In many countries, government or private sector information is kept away from the public, shrouded in Official Secrets Acts, anti-terrorism laws or plain inertia on the part of public officials. It took seven years before several European governments finally opened up access to information on about state subsidies for businesses in 2007. This laxity was the result of committed journalists in six countries coming together to go through years of court cases to have the information released. The work paid off: The list of main recipients of state subsidies turned out to be headed by captains of industry and members of royal families. They, rather than small or struggling businesses, had received millions of pounds and Euros of taxpayer money to subsidise their already highly profitable enterprises.
If you live in a country with such laws, or one with the Official Secrets Act still in operation, the odds might be stacked against you. You may be further frustrated by civil servants who may delay giving you information, or worse, hand it over in exchange for money. How do you avoid paying for documents if there is no other way of getting the information that you need? The long, hard way is to push for more freedom of information laws. If your country has Freedom of Information (FoI) laws, the following principles should guide your attempts to access information:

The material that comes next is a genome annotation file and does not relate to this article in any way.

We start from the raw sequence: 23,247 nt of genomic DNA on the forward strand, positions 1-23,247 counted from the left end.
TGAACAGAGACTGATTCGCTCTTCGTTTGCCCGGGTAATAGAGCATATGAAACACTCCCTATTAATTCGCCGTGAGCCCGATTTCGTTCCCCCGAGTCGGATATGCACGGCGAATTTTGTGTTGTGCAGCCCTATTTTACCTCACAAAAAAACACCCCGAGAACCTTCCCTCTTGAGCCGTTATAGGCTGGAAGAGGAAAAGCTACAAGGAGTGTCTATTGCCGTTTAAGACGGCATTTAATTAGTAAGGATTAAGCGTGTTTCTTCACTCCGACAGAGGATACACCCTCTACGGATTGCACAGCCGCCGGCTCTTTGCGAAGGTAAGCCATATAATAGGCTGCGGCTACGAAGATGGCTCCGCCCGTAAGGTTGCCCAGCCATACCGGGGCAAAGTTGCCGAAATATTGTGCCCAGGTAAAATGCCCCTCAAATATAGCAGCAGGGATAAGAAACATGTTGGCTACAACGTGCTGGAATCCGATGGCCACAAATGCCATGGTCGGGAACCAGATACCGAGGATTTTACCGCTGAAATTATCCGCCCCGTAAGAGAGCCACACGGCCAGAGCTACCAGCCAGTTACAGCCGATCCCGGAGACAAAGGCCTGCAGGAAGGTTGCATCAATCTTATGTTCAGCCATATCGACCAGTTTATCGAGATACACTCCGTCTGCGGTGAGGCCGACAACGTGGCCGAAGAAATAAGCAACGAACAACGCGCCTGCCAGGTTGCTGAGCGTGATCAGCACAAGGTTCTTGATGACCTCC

- > Find out what has been published in semi-official or specialist texts on the subject, and establish rapport with an inside source who would let you see the relevant documents.
- > Always check whether the information is already out there. Published papers with limited circulation sometimes contain summaries and even extracts from supposedly secret documents.
- > Use FoI provisions as a last resort, if you can demonstrate that you have genuinely tried every other channel. This strengthens your case for demanding the document.
- > Plan ahead: FoI procedures can be slow, and you are very unlikely to get a document you need by tomorrow. Therefore, identify and approach the right sources early.
- > Make precise requests for named (or numbered) documents. Asking for ‘everything you've got’ on a subject only gives officials an excuse to ignore or delay the process.
- > Document your requests and the responses you receive carefully. You may need these records to prove that the authorities are deliberately flouting FoI laws and may have something to hide.